Rowan County, 1937  (The Chain Carrier)

                    appeared in Wind, winter 1992)


 

 
1
Small children,  hearing
ring of metal
in darkness,
frightened by
fathers' pacing,
sought safety
at mothers' bosoms
and shivered a chill
they feel to this day.
 
2
No one knows  (nor ever knew)
what dragged a log chain
through Depression darkness,
crossing miles of
steep ridge and rough road,
years before electricity
and asphalt made
Appalachian nights
fit for travel.
It pulled an iron burden
in circles around
a dozen cabins
the length of Holly Fork,
while hounds who fought
boar coons for fun
bayed panicked, primal fear
at chiming metal in the night.
 
3
Men walked their fear,
the length of a room,
the length of a room,
the length of a room again,
loaded guns at hand.
When the cadenced signal faded,
became mere memory,
men walked another hour,
straining to hear
past sudden, grim silence.
 
4
Ott Turner dared
(or said he dared)
lift lantern and shotgun
against the maddening noise
And saw nothing.
But Turner heard
(or said he heard),
beyond his blurry light
a guttural, wordless warning.
Ott understood the meaning:
something was truly there,
something Ott didn't want to see
after all.
 
5
By day they saw its mark,
the single furrow,
a senseless winding wander,
coming east and going west
as far as they cared to follow.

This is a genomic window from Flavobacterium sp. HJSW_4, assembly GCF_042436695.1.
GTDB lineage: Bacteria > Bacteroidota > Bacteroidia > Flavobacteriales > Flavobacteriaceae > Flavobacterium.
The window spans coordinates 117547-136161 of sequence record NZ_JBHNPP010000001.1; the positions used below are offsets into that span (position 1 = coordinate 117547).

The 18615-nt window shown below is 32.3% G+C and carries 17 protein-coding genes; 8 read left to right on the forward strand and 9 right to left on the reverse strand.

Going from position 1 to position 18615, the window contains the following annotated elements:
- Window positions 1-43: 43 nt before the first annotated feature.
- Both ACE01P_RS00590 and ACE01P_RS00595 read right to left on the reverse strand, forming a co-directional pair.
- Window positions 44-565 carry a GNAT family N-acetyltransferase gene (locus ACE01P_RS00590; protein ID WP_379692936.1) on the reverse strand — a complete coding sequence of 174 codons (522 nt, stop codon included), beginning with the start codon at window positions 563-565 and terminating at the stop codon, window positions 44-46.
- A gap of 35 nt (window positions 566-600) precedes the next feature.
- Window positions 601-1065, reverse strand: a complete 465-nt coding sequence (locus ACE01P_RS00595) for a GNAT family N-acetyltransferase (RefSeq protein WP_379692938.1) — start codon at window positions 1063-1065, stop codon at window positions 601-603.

In December snows
and slick May muds
and across dry autumn death
they saw the track
that no one,
not even Ott Turner,
pretended to explain.
Proud, hard people
the length of Holly Fork,
who feared nothing
lower than God and Angels
cringed at the small sound
of metal ringing gently
into their nights.
 
6
That jingling chain,
those howling hounds,
and tense paternal marches,
all came a score of times
over three years,
then went away,
forever.
 
7
Grown to old age,
frightened children remember
the unnamed something
prowling rural Rowan County.
It was real enough.
In the eyes of
aging mountain children
telling the tale,
gleams a truth:
it was real.
 

This is a tale my father tells, originally heard from his father, who was born in 1877.  I got the date wrong; the  "Chain Carrier"  prowled Holly Fork in the early 1890's, not 1937.  But the essence of the story is what Pop heard from a true and entirely honest Appalachian gentleman of the nineteenth century.

I sent it to Wind  magazine, then published in Pikeville, KY by Quentin R. Howard.  He founded the magazine and kept it going for twenty two years  (winning numerous awards and considerable national recognition in the process)  before passing it on to another generation of editors.  I was quite proud by Howard's response to my submission:

"Mr. Sloan,   this poem far exceeds Wind's preferred line and word length, and we do not like work about the supernatural or the unknown.  It'll be in the next issue."

I kept that letter until it was lost in a flood years later.



 
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